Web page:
We’ve all seen social media adverts popping up on our social feeds, offering double glazing discounts and budget boilers in our local area.
The spooky part is when they pop up after we’ve just been searching online for home improvement-related things (or even when we’ve been talking about it with someone within earshot of our smartphone).
Regardless of the reasons we are seeing the messages, it’s important to be wary of offers that seem too good to be true. With the genuine home improvement companies out there, there are also scammers looking to make a quick buck through selling your personal information, or using it for other, more sinister purposes.
What do online scams look like?
Online scams can take various forms, with scammers utilising social media and websites to appear legitimate.
It used to be the case that scammers focussed their attention on older members of our communities, but advances in social media and the fast-paced nature of the society that we live in means that anyone can be a target, with the methods becoming more sophisticated.
Online scams can include, but are not limited to –
- Scam online retailers using fabricated reviews to seem legitimate.
- Fake ‘Discounted’ double glazing / windows / solar panels / home improvements.
- Fake betting tip websites / social media channels.
- Impersonation scams (emails or ‘cloned’ websites where the scammer claims to be Netflix / HMRC / Amazon / NHS).
There are things that we can do when it comes to online scams to protect ourselves, our money, and our personal information.
- Avoid clicking on any links – Make sure you report the message as a scam and then delete it.
- Never assume a website is safe – It is important to check to see if websites are trustworthy and legitimate before supplying any sensitive information (check for the padlock / secure symbol as a first step, and look for any giveaways of a scam, such as spelling errors or pixilated logos / images).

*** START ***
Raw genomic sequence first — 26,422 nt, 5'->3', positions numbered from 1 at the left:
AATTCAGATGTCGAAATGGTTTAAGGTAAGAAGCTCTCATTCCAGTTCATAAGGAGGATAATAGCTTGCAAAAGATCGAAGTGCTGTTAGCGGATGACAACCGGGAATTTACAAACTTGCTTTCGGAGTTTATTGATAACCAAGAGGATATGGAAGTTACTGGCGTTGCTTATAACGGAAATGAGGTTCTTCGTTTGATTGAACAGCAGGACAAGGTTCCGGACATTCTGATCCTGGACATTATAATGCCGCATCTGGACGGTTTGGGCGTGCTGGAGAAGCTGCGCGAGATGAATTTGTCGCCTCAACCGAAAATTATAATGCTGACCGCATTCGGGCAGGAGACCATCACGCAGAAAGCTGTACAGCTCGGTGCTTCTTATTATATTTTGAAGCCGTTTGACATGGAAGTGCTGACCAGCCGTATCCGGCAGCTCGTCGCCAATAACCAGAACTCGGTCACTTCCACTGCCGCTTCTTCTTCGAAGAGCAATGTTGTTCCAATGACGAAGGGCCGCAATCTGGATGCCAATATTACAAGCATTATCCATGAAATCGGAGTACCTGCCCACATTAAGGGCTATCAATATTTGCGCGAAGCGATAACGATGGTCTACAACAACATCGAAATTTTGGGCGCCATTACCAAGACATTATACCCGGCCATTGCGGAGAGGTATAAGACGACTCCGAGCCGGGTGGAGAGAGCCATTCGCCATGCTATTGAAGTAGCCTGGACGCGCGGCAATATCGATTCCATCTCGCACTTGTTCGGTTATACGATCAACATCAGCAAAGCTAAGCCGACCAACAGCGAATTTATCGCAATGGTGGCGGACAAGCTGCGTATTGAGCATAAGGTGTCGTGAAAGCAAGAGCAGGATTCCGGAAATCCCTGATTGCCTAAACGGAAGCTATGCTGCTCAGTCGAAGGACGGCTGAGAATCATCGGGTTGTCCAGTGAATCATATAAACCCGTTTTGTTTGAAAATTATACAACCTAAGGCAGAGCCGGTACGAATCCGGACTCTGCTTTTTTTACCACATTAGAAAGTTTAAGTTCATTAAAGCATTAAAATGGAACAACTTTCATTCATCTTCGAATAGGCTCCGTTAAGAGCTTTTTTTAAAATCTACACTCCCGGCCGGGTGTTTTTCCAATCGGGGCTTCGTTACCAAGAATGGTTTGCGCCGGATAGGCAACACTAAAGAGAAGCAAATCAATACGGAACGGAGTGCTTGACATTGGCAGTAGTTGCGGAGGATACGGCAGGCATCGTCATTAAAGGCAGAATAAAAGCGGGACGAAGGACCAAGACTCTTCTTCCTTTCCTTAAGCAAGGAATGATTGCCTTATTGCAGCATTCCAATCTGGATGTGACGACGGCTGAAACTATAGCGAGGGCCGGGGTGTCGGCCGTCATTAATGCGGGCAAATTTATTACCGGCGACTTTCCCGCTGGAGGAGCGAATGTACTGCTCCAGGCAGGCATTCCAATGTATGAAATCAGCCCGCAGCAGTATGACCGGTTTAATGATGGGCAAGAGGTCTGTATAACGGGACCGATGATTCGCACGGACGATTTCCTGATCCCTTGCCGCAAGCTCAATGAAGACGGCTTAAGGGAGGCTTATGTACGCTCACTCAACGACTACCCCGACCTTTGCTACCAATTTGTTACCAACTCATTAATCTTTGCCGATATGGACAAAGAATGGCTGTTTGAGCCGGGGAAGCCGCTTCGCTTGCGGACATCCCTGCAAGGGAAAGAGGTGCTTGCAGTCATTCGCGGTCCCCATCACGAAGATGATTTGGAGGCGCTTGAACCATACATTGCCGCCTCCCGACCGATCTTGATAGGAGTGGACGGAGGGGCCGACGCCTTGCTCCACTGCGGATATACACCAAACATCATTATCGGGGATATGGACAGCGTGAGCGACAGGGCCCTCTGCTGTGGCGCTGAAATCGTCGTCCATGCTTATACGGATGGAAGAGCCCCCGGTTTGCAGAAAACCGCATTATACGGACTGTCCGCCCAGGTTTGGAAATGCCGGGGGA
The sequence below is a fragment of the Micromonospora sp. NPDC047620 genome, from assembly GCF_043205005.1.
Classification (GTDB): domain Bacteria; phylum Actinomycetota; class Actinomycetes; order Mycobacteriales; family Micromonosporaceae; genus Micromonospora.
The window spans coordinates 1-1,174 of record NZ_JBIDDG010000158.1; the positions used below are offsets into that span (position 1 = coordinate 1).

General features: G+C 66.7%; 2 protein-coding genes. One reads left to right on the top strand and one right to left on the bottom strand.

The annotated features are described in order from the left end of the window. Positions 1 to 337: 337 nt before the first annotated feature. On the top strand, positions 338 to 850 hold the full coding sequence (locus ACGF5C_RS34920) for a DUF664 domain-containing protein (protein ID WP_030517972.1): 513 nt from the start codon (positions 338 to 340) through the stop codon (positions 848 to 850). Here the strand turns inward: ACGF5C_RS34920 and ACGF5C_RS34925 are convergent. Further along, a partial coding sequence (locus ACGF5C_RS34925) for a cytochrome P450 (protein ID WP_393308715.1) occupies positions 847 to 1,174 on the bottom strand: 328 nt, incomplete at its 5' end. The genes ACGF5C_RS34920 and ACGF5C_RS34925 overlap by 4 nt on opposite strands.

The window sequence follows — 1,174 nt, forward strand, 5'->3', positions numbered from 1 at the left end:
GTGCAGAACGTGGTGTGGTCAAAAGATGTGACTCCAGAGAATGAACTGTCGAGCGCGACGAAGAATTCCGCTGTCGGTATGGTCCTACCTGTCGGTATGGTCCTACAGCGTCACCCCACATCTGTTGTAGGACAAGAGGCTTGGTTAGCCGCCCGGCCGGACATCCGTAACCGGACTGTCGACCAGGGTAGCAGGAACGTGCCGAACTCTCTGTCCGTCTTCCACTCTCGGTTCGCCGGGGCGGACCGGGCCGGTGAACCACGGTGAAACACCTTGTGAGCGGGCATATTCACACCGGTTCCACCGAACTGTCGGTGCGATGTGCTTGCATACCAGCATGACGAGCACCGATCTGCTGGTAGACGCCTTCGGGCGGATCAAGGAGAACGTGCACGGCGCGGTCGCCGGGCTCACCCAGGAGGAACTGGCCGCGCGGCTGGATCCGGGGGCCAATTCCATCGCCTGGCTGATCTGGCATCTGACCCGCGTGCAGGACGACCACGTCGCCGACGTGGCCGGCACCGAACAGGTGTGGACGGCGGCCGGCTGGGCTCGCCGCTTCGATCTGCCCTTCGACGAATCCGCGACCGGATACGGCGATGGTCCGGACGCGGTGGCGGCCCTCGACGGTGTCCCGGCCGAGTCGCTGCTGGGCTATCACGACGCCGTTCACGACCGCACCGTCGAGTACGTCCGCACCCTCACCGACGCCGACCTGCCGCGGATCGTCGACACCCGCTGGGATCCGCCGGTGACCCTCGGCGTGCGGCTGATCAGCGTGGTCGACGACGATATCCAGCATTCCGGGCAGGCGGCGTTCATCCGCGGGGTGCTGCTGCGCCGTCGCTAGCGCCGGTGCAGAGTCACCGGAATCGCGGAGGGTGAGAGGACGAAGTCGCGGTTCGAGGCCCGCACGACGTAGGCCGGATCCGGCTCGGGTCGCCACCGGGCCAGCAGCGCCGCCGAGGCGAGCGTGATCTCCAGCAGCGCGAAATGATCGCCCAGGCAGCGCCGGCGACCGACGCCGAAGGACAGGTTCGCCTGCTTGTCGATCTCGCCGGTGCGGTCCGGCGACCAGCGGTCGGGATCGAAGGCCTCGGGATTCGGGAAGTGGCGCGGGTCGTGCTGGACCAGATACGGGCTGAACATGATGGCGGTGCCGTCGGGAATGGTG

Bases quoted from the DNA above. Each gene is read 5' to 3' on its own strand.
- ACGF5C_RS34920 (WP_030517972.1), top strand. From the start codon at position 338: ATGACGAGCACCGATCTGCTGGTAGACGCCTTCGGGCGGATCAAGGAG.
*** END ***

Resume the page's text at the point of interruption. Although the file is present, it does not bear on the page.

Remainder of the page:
- Never send money or buy anything if unsure – you should always do your homework before agreeing to anything. Checking online reviews of the company you are looking at is a good start – but remember generic reviews with similar information can be a sign of a scam.
- Avoid sharing information if unsure – Never share any personal information; bank details; passwords; or PIN numbers – If you have given out this type of information, you should change all passwords and pins and notify your bank.
- Keep an eye on downloads – Never download any attachments or files in emails or click on any links if you don’t know the sender. If you have done this, you should check that your device security is up to date and run a scan for viruses.
- Don’t be caught out by call backs – Avoid calling any numbers you have received in an email, text message or letter, especially if it is a premium rate number – If you are unsure about the cost of dialing a particular number, you can contact your service provider for advice.
There is up to date information on the Financial Conduct Authority’s websites about current scams to watch out for, as well as a warning list of scam firms.
Have you paid for something online with your card and not received it?
- For purchases made on a credit card over £100 – Section 75 of the Consumer Credit Act 1974 states that a credit card company is ‘jointly and severally’ liable for a breach of contract or misrepresentation by a trader. This means that a claim can be made against the credit card provider if a purchase was made with a trader that misrepresents the goods/services or breaches contract.
- For purchases under £100 on a credit card, or those made on a debit card – You can make a claim to your bank’s chargeback scheme. You should contact the bank to discuss the options available to you in this situation.
It’s important to understand that financial scams are fraud and are a criminal offense. You should reach out to your bank in the first instance to see if they can put a stop to any pending transactions, and report this to the police on the non-emergency number ‘101’.